To understand how plaid has been a part of my life since childhood, one could look no further than our circa-1963 family , in which my entire family is plaid-clad: pleated skirts for my sister and me; a suit for my mother; and a shirt for my dad, all matching and all handmade by my fashion-conscious mother out of Stuart tartan.
(I confess, I continued this tradition for the next generation and forced plaid holiday-wear on my own kids. Now adults, they’ve made a full recovery and can even occasionally be seen wearing a plaid shirt — voluntarily.)
In graduate school, I was taught to design plaids in paint, by an instructor who designed for Arrow shirts for years. But plaid found its way into my life well before then, too, particularly through years of wearing Catholic school uniforms. To this day, I still have a hard time walking away from a beautiful plaid garment or scarf. Perhaps my fascination with the fabric can be explained in part by the “wee bit” of Scottish heritage I discovered I have, thanks to Ancestry.com. (This might also explain why the sound of bagpipes can bring a tear to my eye.)
What we casually call plaid, Smithsonian reminds us, is properly known as “tartan,” with its circa-1500s origins rooted in the families of the Scottish Highlands, many of whom adopted a specific tartan that came to symbolize their clan. (Though, the earliest example of tartan dates back much further: the Cherchen Man, a mummy of Caucasian descent from approximately 1000 BC, was discovered in the western Chinese desert in 1978 dressed in tartan pants.)
The colors and organization of the weave created the signature tartans for the Scottish clans: the MacLeod tartan, for instance, is predominantly yellow with a bit of red and black, while the Armstrong tartan is Kelly green and bright blue, with a small amount of black. (If you do have Scottish heritage, you can search here for the tartan associated with your surname.) While tartans today have clear colors and distinctive weaves, the original colors were based on the natural dye stuffs available in the areas where a clan lived.
These days, we might commonly associate plaid with cozy flannel shirts or Christmas pajamas, but at one time, it was a battle uniform. In 1714, the infamous members of the Royal Highland Regiment, also known at the Black Watch, led the Highland clans in an attempt to claim the British crown for James Stuart. This unsuccessful campaign finally ended in 1746 with the Battle of Culloden, and the subsequent banning of the tartan by England. “The kilt is the material mark of Scotland”, writes Clare Hunter in Threads of Life. The kilt, and other traditional dress, have frequently been suppressed by external forces to sever a community from its past. “To rob a community of what nourishes it’s sacred and secular meaning is to render it mute, and make assimilation more easily managed.”
But the Brits couldn’t keep tartan locked away forever. The romance of Scotland — and, by extension, of tartans — met a wider audience in 1814, when Sir Walter Scott published the first “Waverley” novel. The series kickstarted a romantic fascination by the English of their neighboring country, which shared the British parliament and monarchy. Scott’s novels also popularized the romantic tradition of clan tartans, analogous to Great Britain’s family coats of arms. Tartan registries grew from this, led by the textile mills rather than by the originators of the Scottish tartans. Meanwhile, “fashion tartan”— in other words, tartans not associated with a clan — entered the apparel and accessories market. What was once a battle uniform was now becoming a fashion statement.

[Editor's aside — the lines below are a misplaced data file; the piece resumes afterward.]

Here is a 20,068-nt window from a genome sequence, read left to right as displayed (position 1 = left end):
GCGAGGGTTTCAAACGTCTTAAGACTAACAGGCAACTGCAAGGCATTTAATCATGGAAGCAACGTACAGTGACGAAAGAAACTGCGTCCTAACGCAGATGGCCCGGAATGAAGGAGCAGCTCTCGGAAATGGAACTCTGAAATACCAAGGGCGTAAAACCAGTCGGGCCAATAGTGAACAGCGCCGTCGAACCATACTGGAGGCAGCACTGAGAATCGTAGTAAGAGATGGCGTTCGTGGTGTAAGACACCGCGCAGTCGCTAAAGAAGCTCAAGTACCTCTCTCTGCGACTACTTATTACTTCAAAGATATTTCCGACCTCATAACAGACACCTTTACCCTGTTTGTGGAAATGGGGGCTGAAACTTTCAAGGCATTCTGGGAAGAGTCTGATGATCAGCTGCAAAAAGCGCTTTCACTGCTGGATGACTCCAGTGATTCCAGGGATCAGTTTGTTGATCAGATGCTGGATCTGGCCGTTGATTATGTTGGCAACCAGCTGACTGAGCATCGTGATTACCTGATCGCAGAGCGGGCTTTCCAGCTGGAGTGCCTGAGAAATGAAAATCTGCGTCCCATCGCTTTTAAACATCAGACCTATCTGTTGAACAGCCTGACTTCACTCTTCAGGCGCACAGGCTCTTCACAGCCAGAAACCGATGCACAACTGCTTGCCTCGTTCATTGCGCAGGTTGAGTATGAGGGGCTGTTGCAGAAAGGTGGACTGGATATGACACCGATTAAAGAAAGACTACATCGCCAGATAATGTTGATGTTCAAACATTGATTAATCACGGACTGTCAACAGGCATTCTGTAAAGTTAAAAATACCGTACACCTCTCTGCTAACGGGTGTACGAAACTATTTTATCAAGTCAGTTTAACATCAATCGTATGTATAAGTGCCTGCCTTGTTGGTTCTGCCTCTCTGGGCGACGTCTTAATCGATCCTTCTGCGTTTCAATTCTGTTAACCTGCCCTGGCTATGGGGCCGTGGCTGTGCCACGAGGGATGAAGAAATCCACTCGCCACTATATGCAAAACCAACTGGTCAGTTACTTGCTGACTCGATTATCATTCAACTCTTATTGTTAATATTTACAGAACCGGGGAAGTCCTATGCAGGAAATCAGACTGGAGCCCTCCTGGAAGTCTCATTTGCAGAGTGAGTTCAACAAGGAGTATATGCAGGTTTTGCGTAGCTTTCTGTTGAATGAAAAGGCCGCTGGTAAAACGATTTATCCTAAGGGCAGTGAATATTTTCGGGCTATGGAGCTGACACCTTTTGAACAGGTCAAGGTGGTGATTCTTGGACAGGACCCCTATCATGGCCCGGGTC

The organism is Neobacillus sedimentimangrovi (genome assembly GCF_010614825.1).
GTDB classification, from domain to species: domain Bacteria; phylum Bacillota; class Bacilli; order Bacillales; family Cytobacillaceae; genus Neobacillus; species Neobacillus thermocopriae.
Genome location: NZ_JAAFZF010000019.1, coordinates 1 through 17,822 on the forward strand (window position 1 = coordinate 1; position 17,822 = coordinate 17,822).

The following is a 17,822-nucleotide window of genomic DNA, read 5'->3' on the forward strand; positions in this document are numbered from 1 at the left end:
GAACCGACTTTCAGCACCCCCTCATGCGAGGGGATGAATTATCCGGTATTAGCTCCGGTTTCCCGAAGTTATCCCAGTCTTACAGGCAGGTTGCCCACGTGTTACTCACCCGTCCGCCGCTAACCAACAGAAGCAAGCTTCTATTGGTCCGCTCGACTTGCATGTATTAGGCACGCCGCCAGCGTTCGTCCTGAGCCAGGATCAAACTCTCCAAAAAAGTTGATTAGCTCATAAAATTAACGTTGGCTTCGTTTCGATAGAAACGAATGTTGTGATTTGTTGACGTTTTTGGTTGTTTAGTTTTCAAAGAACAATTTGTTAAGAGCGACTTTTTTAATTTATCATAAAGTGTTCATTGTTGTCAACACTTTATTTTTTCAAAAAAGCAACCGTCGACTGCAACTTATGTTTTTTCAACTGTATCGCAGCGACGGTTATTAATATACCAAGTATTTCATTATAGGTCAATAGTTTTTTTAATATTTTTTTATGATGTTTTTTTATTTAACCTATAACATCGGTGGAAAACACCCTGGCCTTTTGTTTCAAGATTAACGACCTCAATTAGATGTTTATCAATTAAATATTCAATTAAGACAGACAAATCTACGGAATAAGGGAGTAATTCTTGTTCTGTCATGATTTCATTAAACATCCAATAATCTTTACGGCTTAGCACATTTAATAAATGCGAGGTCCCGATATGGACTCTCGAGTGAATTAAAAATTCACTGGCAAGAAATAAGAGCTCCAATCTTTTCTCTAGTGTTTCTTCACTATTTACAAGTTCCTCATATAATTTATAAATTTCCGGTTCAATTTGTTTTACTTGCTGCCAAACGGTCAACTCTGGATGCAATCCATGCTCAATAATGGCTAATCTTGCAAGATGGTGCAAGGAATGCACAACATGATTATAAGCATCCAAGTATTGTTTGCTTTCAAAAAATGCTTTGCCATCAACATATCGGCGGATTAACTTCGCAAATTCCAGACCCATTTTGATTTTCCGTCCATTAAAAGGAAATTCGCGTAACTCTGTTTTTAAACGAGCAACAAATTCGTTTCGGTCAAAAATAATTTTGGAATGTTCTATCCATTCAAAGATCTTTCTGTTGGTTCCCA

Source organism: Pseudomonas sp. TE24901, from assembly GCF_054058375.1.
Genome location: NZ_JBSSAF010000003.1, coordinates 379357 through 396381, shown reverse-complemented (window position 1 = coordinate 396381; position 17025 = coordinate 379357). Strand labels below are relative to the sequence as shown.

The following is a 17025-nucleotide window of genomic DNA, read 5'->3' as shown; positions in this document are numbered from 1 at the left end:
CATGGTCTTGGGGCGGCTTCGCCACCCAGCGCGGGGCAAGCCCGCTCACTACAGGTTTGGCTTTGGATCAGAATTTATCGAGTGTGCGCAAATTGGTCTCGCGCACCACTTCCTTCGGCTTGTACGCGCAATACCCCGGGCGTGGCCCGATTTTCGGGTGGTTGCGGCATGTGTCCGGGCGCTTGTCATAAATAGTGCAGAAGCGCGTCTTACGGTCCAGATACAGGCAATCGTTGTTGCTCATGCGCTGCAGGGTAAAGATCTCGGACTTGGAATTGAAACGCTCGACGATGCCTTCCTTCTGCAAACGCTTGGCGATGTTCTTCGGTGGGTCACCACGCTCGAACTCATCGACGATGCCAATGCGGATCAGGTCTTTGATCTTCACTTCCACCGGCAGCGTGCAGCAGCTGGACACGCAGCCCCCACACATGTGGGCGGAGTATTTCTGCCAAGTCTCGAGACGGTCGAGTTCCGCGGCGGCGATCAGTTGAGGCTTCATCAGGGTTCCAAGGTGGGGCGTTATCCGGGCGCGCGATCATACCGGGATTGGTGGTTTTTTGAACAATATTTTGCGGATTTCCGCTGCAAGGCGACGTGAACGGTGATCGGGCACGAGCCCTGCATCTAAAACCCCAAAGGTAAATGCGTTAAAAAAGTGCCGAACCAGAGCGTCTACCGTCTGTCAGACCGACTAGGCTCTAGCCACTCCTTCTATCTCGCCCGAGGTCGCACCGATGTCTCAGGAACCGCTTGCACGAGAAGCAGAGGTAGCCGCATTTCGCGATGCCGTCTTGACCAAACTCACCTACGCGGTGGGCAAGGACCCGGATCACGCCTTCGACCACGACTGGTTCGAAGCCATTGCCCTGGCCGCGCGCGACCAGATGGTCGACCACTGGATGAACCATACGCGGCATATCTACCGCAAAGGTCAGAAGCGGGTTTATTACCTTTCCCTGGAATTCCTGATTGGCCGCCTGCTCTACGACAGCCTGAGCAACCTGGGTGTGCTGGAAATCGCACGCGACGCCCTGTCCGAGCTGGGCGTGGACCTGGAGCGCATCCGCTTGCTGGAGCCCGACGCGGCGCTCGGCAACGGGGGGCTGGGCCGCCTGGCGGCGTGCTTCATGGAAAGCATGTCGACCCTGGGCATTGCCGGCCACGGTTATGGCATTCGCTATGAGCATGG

As Scots immigrated to Canada and the U.S., they brought the tartan tradition with them. A trader in the mid 19th century traded his clan tartan for buffalo, and thus, Buffalo plaid — which one can now find everywhere from L.L. Bean to Urban Outfitters — was born. In 1969, a tartan even traveled to space with Alan Bean, an American astronaut with Scottish heritage. The provinces of Canada each have a tartan, and 17 states have “official” plaids. (And yes, I looked at all of them, and have to say that Texas’s Bluebonnet Plaid is really fabulous.) The Sultanate of Oman, the Metropolitan Police of Atlanta, and Princess Diana all have tartans.
The term “plaid” more correctly refers to the British and American textile manufacturers who brought the less traditional versions to the marketplace. More contemporary examples include the Pendleton shirts worn by the Beach Boys in the 1960’s, oddly associating plaid with “Surf Rock.” LA street gangs have used plaid to identify their allegiance. Plaid has been adapted by ‘70s punk culture, the ‘90s Seattle grunge scene, and the more recent vinyl record loving “hipster” crowd. It was even part of the 2010 US Snowboarding team’s uniforms at the Olympics. It begs the question: is there anything plaid can’t do?
Be it ancestry, association with some group or cause, or just a nostalgic connection to a particular time and place (including, for me, one especially iconic family Christmas photo), I think we all have some connection to plaid. Even if that connection is just an appreciation for one handsome piece of cloth!